Should the ESRB Protect You from Loot Boxes?

The ESRB is finally starting to take action regarding loot boxes. But, it is not exactly in the way folks may expect. Entertainment Software Rating Board President Patricia Vance says the company is going to add a label to games with DLC and extra purchases that says in-game purchases are in the title.

That’s it. That’s the big move to try and alert people to a questionable practice. One label that does not even mention loot boxes specifically, just in-game purchases as a whole.

Of course, there may be some concerns that the ESRB is overstepping by even just placing a label on the boxes of games that do have additional purchases. But this is not even that. This is an alert, just the same as the one that says, “Online Interactions Not Rated by the ESRB.” It is not the ESRB altering the actual rating of the game because of these additional, optional purchases. It is not a warning label that will say something like, “Caution: This Game Wants More Money.” It is just going to be a note saying that in-game purchases are present.


If anything, I would say the ESRB is not doing enough with this upcoming measure to make loot boxes more visible. All it is saying with this label is that in-game purchases are present in a game. It even notes that this could mean standard DLC, season passes, subscriptions or microtransactions in addition to loot boxes. Which at this point is like, “Big deal?” Most games do have some form of DLC. By slapping an in-game purchases label on there, it will not really be doing anything about predatory loot boxes or taking part in any sort of regulation. Someone could even say it is helping to hide the dangers of loot boxes by normalizing them and placing them in the same boat as other add-ons.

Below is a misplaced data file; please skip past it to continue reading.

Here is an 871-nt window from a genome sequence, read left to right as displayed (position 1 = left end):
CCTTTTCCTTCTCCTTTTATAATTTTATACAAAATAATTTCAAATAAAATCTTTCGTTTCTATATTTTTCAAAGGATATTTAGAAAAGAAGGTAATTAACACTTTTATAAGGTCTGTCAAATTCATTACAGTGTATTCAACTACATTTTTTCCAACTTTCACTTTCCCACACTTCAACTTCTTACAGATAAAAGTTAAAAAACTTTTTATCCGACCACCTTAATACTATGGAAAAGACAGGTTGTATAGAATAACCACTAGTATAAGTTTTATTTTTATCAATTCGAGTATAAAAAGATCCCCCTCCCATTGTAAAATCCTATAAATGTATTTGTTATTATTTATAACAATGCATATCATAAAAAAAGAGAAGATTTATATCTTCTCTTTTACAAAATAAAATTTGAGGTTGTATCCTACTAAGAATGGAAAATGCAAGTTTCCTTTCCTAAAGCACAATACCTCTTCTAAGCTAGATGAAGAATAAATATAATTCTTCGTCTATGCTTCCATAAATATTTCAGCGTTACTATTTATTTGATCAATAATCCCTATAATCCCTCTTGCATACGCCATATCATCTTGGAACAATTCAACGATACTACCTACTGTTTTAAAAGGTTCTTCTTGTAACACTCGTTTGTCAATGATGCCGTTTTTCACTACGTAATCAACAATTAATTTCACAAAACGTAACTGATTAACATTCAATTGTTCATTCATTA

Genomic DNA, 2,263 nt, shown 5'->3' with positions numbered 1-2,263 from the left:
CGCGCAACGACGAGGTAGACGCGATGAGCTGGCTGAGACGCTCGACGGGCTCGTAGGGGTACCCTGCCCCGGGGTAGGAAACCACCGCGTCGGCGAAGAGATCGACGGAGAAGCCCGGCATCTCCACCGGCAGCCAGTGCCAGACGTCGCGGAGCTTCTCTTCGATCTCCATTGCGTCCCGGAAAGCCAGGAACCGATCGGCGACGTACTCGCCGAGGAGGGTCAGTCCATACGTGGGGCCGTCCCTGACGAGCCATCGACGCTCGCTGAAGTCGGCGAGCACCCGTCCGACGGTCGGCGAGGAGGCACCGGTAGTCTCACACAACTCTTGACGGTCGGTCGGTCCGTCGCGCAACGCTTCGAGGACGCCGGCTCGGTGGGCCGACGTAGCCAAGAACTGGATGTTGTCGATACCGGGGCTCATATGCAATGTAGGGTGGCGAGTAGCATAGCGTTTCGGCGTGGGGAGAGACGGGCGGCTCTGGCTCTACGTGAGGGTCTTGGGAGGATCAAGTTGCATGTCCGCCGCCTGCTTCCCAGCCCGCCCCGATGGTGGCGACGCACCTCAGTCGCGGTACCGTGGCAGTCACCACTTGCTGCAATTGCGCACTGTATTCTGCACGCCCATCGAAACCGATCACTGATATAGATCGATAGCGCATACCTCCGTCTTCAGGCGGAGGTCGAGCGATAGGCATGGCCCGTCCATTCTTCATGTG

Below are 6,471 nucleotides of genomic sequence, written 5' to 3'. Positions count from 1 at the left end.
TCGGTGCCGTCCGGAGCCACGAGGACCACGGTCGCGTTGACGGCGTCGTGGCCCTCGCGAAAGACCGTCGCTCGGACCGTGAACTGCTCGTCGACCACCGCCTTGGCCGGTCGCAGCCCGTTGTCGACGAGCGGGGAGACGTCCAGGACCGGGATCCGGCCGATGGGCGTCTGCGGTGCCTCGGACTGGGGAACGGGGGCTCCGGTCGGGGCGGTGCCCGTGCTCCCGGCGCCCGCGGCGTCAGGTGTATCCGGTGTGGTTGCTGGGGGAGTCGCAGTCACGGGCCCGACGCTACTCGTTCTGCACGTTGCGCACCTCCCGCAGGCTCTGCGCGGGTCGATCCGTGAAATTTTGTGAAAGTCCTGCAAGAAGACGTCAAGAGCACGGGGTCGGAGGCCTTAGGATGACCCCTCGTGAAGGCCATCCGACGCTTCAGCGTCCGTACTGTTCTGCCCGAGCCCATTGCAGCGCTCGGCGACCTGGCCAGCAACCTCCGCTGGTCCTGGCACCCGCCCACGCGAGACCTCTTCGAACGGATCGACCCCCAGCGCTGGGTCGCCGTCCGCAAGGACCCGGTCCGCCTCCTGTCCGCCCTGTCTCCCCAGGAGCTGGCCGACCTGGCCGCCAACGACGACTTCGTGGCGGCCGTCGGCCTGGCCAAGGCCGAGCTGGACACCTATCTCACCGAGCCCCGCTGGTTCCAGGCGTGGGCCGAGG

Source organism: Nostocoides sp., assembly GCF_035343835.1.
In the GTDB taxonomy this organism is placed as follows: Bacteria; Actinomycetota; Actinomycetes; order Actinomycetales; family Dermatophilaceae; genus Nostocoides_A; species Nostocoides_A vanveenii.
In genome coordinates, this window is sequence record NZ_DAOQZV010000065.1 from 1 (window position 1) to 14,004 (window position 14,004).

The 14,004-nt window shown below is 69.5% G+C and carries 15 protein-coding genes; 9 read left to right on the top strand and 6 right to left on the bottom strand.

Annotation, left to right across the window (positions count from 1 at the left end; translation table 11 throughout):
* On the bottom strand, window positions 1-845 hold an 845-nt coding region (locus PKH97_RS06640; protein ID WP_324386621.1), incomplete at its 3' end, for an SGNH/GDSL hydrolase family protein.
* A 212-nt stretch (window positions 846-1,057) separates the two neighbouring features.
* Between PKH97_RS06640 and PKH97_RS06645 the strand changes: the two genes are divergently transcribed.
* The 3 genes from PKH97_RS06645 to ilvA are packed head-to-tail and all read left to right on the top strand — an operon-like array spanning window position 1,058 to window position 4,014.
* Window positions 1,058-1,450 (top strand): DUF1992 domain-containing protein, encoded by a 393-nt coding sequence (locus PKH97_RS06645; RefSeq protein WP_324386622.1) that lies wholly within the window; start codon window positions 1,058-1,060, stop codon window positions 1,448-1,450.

Which is absolutely wrong, because loot boxes do have that greater hazard. They are essentially gambling. People can spend tens or hundreds of dollars on loot boxes before they get the specific item they want. They are completely different from other forms of in-game purchases, where you spend a specific amount and get a defined item for that money. There is no element of risk or uncertainty there. The company says what an item is, you pay for it, and you get it. With the loot box, you see a random box of what could or could not be crap, pay for it, hope it is what you want, find it it probably is not what you want, and then wonder if you really want to try and get more.

Worse, the ESRB flat out said it is not pursuing a course of action that would start to offer some sort of transparency. Not even regulation, mind you, but just the act of making loot boxes easier to understand and consumers more aware. When it came to the in-game purchases label, some asked if the board would require companies to report the drop rates on their loot boxes. After all, China already has a law on the books that requires the odds for each sort of item to be known. Companies like Blizzard and Riot Games are already complying by offering loot box rates for games like Overwatch and League of Legends. 

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But no. No action is being taken to tell companies, “Listen, we know you are going to try and screw people out of more money. At least show percentages letting buyers know what their chances of actually getting a specific item in a loot box are so they can be better informed before giving you even more money for often frivolous, virtual items. The ESRB is stepping back and just sticking with a label that does not even single out the loot box practice.

Most people who play games are relatively smart about loot boxes. They know the chances of getting that super great, incredibly attractive legendary outfit or weapon is probably about 3%, and they have a 97% chance of getting something completely common and unhelpful. But there are a lot of people out there who do not realize just how much money they would need to spend to get that legendary thing. I am not saying that the ESRB needs to start holding people’s hands. But a small “in-game purchases are present” label, one that will apply to all possible DLC, is not transparent enough. The board does not need to crack down on loot boxes. It just needs to put some transparency rules in place so that with each game, a company will have to say, “This title has loot boxes that cost $X each, and here are the odds of actually getting the super amazing item everyone will want.”

Jenni Lada
Jenni Lada

Site Editor
Date: 03/02/2018

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